Justice Committee report on Freedom of Information

26 July 2012

Dr Wendy Piatt, Director General of the Russell Group, said:

“The research that takes place within our universities brings huge benefits to the UK but if research data is not exempt from Freedom of Information (FOI) legislation then we are in real danger of killing the goose that lays the golden eggs.

“We are therefore pleased the Justice Committee has recommended an exemption from FOI legislation prior to the results of the research being published.

“Releasing complex scientific results too early and out of context risks leaving our academics’ work open to damaging misinterpretation. That fact that universities are subject to FOI can deter businesses from entering into collaboration with them. Releasing research data prematurely can also jeopardise the commercial activities that contribute to innovation, economic growth and help support further research.

“The Committee are also right to recognise the importance of research to the competitiveness of the university sector and its ability to maintain its world class reputation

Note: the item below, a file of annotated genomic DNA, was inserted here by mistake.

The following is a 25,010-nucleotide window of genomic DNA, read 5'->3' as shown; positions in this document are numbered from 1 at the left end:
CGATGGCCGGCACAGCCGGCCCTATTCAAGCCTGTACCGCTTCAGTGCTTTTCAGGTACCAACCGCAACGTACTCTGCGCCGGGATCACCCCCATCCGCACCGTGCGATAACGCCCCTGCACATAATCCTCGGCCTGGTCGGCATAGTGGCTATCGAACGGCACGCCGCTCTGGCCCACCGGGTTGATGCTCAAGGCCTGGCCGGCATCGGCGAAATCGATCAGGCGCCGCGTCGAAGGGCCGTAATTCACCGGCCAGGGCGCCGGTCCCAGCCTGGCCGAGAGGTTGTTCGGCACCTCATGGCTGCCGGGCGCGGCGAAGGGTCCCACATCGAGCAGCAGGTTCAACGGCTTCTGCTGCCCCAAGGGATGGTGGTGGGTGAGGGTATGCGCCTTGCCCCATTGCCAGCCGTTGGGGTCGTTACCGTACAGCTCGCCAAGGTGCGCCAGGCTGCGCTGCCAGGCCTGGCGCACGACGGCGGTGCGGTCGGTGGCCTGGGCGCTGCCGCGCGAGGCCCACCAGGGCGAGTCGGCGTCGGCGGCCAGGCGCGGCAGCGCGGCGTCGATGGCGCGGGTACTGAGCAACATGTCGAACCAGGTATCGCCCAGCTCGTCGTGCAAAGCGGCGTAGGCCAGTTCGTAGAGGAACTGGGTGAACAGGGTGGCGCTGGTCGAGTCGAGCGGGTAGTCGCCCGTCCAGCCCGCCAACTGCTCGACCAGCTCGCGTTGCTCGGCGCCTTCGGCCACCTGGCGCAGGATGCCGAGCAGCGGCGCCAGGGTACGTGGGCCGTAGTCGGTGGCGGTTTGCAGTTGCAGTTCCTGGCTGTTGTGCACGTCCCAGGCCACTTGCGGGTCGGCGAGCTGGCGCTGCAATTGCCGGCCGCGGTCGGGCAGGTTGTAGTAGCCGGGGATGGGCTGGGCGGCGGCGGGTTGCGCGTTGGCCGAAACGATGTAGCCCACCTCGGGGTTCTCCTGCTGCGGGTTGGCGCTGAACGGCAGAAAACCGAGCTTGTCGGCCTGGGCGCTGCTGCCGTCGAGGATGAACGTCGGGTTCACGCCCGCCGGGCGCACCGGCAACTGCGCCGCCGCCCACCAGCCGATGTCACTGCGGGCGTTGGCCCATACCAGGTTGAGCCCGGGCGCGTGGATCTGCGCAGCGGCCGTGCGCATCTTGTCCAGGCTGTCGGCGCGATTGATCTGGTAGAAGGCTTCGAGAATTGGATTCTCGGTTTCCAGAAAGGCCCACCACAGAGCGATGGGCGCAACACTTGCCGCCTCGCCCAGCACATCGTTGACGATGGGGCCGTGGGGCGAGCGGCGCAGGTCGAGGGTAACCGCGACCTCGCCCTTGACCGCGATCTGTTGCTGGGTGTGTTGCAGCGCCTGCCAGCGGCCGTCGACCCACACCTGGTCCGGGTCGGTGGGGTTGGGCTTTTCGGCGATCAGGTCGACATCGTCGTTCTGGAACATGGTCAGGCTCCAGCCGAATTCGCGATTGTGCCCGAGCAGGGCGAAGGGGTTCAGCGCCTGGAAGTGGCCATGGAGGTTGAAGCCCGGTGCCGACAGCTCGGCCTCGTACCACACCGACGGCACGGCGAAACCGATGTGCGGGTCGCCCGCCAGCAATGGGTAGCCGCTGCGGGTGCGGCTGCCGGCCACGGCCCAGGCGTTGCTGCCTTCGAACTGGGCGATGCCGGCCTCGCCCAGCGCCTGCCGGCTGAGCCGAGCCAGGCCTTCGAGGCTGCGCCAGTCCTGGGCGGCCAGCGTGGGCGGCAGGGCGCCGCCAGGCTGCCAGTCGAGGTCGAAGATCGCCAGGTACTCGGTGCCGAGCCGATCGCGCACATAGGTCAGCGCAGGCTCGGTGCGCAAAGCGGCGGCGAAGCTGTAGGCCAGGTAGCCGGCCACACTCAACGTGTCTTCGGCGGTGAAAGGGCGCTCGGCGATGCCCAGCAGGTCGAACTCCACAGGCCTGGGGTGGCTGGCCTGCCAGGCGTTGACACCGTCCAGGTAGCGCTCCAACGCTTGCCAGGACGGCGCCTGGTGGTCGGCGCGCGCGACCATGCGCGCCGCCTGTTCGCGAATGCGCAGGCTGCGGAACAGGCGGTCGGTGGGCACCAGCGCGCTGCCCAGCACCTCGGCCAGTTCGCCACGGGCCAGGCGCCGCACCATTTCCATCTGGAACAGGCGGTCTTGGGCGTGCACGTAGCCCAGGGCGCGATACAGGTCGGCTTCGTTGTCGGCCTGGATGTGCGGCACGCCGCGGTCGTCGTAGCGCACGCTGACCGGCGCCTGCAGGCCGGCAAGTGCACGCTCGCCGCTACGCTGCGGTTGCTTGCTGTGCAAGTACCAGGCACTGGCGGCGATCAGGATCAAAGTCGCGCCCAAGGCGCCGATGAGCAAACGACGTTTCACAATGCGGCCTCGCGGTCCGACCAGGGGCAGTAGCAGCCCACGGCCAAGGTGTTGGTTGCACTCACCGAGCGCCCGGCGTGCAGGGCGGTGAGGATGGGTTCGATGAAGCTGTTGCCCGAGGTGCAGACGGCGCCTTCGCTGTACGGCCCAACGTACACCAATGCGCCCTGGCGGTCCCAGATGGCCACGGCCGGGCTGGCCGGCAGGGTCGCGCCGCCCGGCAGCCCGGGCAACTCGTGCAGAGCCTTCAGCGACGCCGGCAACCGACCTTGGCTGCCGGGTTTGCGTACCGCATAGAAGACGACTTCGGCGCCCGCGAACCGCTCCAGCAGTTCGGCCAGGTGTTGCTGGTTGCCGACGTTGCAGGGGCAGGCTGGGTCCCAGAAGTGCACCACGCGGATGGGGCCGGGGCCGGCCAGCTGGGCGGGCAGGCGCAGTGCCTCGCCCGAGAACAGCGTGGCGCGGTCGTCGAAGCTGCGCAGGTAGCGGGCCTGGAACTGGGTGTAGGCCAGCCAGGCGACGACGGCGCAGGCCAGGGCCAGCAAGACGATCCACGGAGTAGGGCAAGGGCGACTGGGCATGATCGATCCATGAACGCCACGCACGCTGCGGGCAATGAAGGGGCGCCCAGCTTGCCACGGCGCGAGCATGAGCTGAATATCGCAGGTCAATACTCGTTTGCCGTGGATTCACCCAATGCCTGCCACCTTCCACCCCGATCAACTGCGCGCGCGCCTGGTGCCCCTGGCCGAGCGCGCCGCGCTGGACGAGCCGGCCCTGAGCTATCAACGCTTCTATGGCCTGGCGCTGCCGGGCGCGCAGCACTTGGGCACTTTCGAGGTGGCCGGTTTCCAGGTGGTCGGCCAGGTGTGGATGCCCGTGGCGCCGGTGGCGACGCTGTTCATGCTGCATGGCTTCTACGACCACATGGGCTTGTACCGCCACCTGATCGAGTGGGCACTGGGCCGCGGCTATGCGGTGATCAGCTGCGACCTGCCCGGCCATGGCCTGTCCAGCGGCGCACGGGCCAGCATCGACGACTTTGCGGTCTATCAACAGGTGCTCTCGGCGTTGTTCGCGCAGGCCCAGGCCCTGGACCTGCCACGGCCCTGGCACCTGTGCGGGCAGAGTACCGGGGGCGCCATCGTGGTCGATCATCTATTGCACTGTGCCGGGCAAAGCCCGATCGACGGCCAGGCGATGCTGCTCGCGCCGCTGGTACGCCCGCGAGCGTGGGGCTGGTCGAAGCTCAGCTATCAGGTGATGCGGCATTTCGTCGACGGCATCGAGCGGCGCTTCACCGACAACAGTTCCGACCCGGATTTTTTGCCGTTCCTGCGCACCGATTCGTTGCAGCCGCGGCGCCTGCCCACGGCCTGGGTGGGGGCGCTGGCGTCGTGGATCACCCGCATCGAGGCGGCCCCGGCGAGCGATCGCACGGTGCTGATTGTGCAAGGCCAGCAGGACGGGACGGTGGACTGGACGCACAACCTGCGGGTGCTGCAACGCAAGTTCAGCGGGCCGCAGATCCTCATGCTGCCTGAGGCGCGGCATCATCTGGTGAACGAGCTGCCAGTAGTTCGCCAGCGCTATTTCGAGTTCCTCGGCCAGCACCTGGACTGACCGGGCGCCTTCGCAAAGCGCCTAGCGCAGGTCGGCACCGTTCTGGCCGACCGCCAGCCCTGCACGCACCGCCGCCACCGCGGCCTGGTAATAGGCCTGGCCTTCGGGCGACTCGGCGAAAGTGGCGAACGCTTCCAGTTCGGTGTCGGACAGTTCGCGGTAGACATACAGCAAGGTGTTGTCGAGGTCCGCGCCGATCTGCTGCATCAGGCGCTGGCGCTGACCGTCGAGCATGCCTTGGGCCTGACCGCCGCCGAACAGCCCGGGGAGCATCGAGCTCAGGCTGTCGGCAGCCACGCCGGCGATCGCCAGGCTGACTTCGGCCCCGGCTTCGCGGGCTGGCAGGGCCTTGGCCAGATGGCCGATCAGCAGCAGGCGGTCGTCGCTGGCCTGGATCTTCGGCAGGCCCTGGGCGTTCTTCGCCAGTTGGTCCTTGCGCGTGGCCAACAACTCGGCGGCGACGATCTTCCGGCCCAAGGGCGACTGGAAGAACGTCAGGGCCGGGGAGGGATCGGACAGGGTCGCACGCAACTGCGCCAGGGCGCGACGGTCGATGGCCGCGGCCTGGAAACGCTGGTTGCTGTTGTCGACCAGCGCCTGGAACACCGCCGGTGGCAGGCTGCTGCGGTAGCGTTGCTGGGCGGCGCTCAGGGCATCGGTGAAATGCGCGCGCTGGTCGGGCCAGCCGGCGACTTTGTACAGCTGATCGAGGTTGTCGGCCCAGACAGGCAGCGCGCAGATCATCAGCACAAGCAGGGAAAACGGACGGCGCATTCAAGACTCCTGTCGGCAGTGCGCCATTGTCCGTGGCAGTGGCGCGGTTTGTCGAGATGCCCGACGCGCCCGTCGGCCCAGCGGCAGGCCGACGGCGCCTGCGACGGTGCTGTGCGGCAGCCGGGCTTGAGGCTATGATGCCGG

"The Government should now take on board the Committee’s recommendations so universities can operate efficiently and effectively in a highly competitive global environment.

“We remain committed to transparency and maximising the impact of their world-class research and the wider dissemination of peer-reviewed publications through open data is a key part of that. But openness and transparency must have limitations in order to protect our national interests, including national security and the safety of our researchers.”

Notes to Editors

  1. The comment relates to a report by the Justice Select committee into post-legislative scrutiny of the Freedom of Information Act 2000. On page 80 the report says: "We recommend section 22 of the Act should be amended to give research carried out in England and Wales the same protection as in Scotland. While the extension of section 22 will not solve all the difficulties experienced by the universities in this area, we believe it is required to ensure parity with other similar jurisdictions, as well as to protect ongoing research, and therefore constitutes a proportionate response to their concerns. Whether this solution is sufficient and works satisfactorily should be reviewed at a reasonable point after its introduction."

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